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In Memoriam, Ill Omen
 
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In Memoriam, Ill Omen

Pestilential Shadows
24 Aug. 2009 | Format: MP3

£6.32 (VAT included if applicable)
Buy the CD album for £8.39 and get the MP3 version for FREE. Does not apply to gift orders.
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Song Title
Time
Popularity  
30
1
4:24
30
2
5:44
30
3
6:26
30
4
7:07
30
5
5:52
30
6
5:13
30
7
3:53
30
8
5:33
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Product details

  • Original Release Date: 24 Aug. 2009
  • Label: Pulverised Records
  • Copyright: 2009 Pulverised Records
  • Total Length: 44:12
  • Genres:
  • ASIN: B002LLWDS8
  • Average Customer Review: 5.0 out of 5 stars  See all reviews (1 customer review)
  • Amazon Bestsellers Rank: 548,101 in Albums (See Top 100 in Albums)

Customer Reviews

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Most Helpful Customer Reviews

1 of 1 people found the following review helpful By S on 27 July 2009
Format: Audio CD
Pestilential Shadows are a typical band in some senses of the word. The band are the epitome of the clichéd "evolutionary style". This means that the band began with firm roots that attached them to the iconic second wave lo-fi style and then, step-by-step, the sound gradually altered towards a more perfected, professional style that was audible on all fronts, not just one. With `Embrace After Death', Pestilential Shadows established themselves as an odd band who were seemingly influenced by the modern movement of depressive black metal, but with a productive style that draws our minds back to the Scandinavian second wave that embraced the lo-fi qualities that made their music sound far more aggressive, cold and dissonant. Sound quality has been the main difference between each of the recordings and whilst this is expected, given the fact that the band have now released three records with three different record labels - and that `Embrace After Death' was conceived several years before a record label even decided to hand it out to a wider public audience - the alterations have been drastic.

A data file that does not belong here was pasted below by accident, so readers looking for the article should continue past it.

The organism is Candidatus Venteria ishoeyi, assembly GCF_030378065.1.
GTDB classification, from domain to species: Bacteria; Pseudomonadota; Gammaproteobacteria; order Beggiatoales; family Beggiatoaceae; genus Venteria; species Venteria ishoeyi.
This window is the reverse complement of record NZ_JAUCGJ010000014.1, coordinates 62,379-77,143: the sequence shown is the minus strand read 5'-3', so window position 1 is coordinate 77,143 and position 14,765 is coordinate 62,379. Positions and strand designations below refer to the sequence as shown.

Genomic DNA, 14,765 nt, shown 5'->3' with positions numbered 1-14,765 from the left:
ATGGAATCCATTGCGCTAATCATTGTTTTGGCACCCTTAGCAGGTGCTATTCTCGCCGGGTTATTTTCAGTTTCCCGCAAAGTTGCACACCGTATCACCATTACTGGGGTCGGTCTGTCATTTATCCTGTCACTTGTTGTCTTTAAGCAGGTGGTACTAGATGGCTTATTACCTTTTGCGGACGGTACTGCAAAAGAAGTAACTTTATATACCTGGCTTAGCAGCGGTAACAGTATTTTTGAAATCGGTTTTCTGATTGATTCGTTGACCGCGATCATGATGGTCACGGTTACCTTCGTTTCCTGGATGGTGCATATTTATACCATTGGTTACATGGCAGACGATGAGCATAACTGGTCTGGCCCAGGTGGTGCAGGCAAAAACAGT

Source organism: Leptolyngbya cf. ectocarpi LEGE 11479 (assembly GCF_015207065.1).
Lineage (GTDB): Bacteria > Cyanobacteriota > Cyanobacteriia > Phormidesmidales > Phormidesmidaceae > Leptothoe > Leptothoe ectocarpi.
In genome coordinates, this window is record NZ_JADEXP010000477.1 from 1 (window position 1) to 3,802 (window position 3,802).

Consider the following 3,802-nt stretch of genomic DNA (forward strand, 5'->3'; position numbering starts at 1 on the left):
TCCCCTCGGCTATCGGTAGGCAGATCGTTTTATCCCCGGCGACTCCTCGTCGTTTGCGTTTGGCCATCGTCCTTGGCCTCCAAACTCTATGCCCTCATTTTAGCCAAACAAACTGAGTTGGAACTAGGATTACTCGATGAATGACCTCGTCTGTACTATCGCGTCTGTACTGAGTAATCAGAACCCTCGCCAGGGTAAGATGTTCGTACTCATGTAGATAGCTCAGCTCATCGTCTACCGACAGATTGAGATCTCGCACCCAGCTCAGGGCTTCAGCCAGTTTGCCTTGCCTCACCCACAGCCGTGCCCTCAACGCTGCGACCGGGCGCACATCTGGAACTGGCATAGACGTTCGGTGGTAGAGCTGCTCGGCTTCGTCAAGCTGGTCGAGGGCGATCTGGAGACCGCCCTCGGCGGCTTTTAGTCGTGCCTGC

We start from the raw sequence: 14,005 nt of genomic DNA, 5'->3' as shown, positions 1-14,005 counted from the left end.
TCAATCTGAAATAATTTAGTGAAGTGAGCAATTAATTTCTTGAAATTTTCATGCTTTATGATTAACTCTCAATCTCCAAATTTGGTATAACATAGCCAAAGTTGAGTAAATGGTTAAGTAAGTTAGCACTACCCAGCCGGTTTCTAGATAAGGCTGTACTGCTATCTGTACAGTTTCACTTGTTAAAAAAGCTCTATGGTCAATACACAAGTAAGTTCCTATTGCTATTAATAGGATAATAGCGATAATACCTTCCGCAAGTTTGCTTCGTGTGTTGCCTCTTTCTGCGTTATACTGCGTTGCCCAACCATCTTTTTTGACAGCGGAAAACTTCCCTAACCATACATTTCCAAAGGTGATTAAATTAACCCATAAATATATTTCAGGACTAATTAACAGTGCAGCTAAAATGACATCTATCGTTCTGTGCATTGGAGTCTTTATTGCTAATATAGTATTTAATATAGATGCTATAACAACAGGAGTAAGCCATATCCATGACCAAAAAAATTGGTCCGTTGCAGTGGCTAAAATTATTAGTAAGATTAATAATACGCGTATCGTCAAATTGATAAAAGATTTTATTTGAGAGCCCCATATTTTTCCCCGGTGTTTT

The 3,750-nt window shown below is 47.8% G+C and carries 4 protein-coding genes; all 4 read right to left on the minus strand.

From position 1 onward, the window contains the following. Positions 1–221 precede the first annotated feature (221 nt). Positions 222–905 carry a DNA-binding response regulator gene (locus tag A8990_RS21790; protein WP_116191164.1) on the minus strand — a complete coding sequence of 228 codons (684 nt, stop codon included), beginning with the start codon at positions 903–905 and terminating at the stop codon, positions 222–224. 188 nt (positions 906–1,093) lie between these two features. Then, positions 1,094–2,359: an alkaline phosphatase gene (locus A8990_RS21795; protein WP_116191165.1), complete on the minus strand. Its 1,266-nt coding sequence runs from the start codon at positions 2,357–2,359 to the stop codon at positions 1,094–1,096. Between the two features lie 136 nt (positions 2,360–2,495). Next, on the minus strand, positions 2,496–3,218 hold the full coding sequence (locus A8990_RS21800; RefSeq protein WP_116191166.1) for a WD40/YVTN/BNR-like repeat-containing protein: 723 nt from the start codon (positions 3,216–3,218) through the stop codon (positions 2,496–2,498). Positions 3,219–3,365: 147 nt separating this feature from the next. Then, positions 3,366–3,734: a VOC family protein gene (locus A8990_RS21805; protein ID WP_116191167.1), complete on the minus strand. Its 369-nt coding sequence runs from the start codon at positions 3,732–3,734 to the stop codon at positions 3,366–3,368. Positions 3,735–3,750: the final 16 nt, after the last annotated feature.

`Embrace After Death' was a throwback to the days of old, when Scandinavia had their hands on the black metal scene, with its showering of lo-fi qualities that turned it into a chaotic and cold masterpiece that portrayed the hellish qualities of the afterlife. `Cursed', on the other hand, was a step up from the debut in terms of sound quality but, perhaps ironically, the band lost a lot of appeal with a more professional sound. It was a more mature effort, but it lacked the drive and minimalistic vision that `Embrace After Death' showed us with its evil and wicked guitar and vocal combination.
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